Staring down the aisle of a Wal-Mart or a Target, it doesn’t seem that American consumers lack for choice. But Barry Lynn, author of Cornered: The New Monopoly Capitalism and the Economics of Destruction, demonstrates that for all the variety at the local branch of any chain retailer, the products come from the same handful of giants, monopolies that determine much of what we eat, drink, wear, and use. Lynn, who visits Zócalo on September 21 to explain how monopolies have destroyed the American economy, outlines below the impact of one such company, and why not even Standard Oil dreamt of such control.
Let’s consider a few of the sales figures that Procter & Gamble has been able to rack up since its 2005 takeover of Gillette. As a percentage of the total U.S. market, P&G controls the following:
• More than 75 percent of men’s razors
• About 60 percent of laundry detergent
• Nearly 60 percent of dishwasher detergent
• More than 50 percent of feminine pads
• About 50 percent of toothbrushes
• Nearly 50 percent of batteries
• Nearly 45 percent of paper towels, just through the Bounty brand
• Nearly 40 percent of toothpaste
• Nearly 40 percent of over-the-counter heartburn medicines
• Nearly 40 percent of diapers.
• About 33 percent of shampoo, coffee, and toilet paper9
As striking as some of these numbers are, they tell only part of the story. That’s because Wal-Mart and a few other giant trading companies are so powerful that, at least for the time being, they do not fear further concentration in their supply base. On the contrary, they routinely force giant suppliers like P&G to form overt cartels with their direct competitors.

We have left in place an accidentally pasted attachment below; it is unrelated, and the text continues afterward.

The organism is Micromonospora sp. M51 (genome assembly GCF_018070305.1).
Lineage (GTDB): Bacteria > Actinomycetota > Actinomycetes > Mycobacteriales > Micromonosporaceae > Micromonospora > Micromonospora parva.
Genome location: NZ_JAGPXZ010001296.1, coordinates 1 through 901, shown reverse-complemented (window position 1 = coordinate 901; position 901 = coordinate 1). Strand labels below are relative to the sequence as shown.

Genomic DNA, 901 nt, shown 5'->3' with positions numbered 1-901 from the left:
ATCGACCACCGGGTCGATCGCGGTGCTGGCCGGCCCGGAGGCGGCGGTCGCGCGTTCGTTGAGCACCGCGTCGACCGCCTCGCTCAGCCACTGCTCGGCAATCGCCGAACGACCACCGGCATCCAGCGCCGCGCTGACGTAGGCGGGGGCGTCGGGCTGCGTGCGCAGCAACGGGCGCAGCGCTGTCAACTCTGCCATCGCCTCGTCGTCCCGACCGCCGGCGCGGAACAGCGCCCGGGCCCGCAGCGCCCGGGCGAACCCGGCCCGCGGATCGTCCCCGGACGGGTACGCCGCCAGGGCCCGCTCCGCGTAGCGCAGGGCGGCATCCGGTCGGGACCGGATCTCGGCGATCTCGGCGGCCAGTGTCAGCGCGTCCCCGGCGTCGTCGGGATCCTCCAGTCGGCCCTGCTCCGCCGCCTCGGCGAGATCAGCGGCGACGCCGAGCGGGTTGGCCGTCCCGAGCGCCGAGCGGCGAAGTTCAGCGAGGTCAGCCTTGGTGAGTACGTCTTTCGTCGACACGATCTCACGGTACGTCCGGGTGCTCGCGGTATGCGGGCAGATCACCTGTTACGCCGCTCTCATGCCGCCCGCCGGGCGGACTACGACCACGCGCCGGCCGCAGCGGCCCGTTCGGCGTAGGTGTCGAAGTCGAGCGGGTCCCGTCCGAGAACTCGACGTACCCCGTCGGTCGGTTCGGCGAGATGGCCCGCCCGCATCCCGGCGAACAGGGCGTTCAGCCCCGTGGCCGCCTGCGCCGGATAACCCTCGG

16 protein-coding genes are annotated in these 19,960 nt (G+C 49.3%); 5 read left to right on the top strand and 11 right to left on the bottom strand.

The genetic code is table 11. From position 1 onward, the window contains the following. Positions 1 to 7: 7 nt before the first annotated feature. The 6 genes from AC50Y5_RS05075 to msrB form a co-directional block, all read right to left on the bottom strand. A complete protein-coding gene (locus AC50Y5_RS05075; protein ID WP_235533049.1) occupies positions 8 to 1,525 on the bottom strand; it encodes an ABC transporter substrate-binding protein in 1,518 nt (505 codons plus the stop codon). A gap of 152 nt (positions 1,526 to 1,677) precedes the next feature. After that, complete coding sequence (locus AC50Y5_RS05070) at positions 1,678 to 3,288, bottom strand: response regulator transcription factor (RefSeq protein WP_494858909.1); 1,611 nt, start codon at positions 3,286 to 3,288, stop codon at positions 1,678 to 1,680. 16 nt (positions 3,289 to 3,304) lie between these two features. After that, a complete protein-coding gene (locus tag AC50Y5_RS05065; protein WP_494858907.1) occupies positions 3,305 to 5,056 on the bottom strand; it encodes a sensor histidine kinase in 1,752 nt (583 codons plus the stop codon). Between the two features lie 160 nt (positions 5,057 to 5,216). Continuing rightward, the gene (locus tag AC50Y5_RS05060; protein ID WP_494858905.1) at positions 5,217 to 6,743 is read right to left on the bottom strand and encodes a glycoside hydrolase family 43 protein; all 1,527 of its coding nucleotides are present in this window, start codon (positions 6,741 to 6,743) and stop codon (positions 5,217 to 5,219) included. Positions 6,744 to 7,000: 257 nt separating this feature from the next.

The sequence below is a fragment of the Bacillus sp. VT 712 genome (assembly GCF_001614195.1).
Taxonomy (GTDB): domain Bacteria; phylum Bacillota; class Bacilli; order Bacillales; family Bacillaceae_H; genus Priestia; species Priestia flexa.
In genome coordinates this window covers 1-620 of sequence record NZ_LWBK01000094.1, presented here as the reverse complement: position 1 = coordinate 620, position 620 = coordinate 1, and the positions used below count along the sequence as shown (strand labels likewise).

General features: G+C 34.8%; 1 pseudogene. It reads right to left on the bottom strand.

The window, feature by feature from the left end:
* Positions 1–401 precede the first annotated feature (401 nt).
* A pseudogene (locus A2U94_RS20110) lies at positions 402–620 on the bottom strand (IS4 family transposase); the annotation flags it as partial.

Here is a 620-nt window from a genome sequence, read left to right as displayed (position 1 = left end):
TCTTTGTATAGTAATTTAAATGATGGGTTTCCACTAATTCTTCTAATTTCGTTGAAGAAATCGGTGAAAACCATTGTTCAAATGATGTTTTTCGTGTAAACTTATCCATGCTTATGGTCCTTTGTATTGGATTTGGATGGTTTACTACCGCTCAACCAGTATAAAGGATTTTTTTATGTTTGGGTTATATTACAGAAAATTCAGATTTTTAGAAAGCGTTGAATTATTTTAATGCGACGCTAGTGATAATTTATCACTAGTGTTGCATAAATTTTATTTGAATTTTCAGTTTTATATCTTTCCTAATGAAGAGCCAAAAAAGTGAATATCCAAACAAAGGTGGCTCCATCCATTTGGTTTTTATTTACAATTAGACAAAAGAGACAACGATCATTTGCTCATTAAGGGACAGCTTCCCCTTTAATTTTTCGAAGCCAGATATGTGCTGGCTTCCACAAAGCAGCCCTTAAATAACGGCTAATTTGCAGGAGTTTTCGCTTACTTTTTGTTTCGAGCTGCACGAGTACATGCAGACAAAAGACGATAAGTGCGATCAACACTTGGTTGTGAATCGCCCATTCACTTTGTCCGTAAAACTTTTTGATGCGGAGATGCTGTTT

Individual retailers used to draw up their own merchandising plans, in which they would decide for themselves – based on their sense of the tastes of their local community of customers – which brands to promote, how much shelf space to devote to each, which products to place at eye level, and so on. These days, Wal-Mart, Target, and other big retailers have adopted a philosophy of control called category management. Under this system, these retailers name a single supplier to serve as a category captain. This supplier is expected to manage all the shelving and market-ing decisions for an entire family of products, such as dental care.
The retailer then requires all the other producers of this class of products – these days, usually no more than one or two other firms – to cooperate with the captain. The consciously intended result of this tight cartelization is a growing specialization of production and pricing among the few big suppliers who are still in business. This means that Procter & Gamble’s actual market share of many specialized items is much higher than the above numbers suggest.
It’s not that Wal-Mart and category copycats like Target cede all control over shelving and hence production decisions to these captains. The trading firms use the process mainly to gain more insight into the operations of the manufacturers and hence more leverage over them, their suppliers, and even their other clients. The goal is not merely to increase the “efficiency” that they claim derives from eliminating competition. It is also to understand how these companies produce what they produce and hence how they engineer their own profits. This knowledge then enables the traders to capture a larger share of those profits for themselves. That’s why in recent years, these big firms – Wal-Mart, especially – have begun to dictate to the producers what ingredients to put into their own branded products, how to package them, and how to price them.
Wal-Mart, for instance, has told Coca-Cola what artificial sweetener to use in a diet soda, it has told Disney what scenes to cut from a DVD, it has told Levi’s what grade of cotton to use in its jeans, and it has told lawn mower makers what grade of steel to buy.